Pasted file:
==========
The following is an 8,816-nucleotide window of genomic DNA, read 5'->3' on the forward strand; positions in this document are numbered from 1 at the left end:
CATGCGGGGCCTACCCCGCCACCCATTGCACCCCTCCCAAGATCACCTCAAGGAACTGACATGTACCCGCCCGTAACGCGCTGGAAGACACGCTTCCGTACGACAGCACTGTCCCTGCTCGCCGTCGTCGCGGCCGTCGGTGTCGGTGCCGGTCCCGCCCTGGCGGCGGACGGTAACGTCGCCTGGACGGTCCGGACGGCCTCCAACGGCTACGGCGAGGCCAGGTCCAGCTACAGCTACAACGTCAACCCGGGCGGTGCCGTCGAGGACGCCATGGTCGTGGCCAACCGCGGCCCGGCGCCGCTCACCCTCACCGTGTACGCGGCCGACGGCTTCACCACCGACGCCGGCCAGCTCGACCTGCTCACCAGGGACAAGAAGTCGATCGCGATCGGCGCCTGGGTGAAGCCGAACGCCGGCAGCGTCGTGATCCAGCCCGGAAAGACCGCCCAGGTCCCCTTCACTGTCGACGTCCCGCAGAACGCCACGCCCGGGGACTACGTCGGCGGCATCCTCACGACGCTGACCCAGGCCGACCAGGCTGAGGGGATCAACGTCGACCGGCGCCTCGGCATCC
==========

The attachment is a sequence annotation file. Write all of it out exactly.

The following is an 8,816-nucleotide window of genomic DNA, read 5'->3' on the forward strand; positions in this document are numbered from 1 at the left end:
CATGCGGGGCCTACCCCGCCACCCATTGCACCCCTCCCAAGATCACCTCAAGGAACTGACATGTACCCGCCCGTAACGCGCTGGAAGACACGCTTCCGTACGACAGCACTGTCCCTGCTCGCCGTCGTCGCGGCCGTCGGTGTCGGTGCCGGTCCCGCCCTGGCGGCGGACGGTAACGTCGCCTGGACGGTCCGGACGGCCTCCAACGGCTACGGCGAGGCCAGGTCCAGCTACAGCTACAACGTCAACCCGGGCGGTGCCGTCGAGGACGCCATGGTCGTGGCCAACCGCGGCCCGGCGCCGCTCACCCTCACCGTGTACGCGGCCGACGGCTTCACCACCGACGCCGGCCAGCTCGACCTGCTCACCAGGGACAAGAAGTCGATCGCGATCGGCGCCTGGGTGAAGCCGAACGCCGGCAGCGTCGTGATCCAGCCCGGAAAGACCGCCCAGGTCCCCTTCACTGTCGACGTCCCGCAGAACGCCACGCCCGGGGACTACGTCGGCGGCATCCTCACGACGCTGACCCAGGCCGACCAGGCTGAGGGGATCAACGTCGACCGGCGCCTCGGCATCC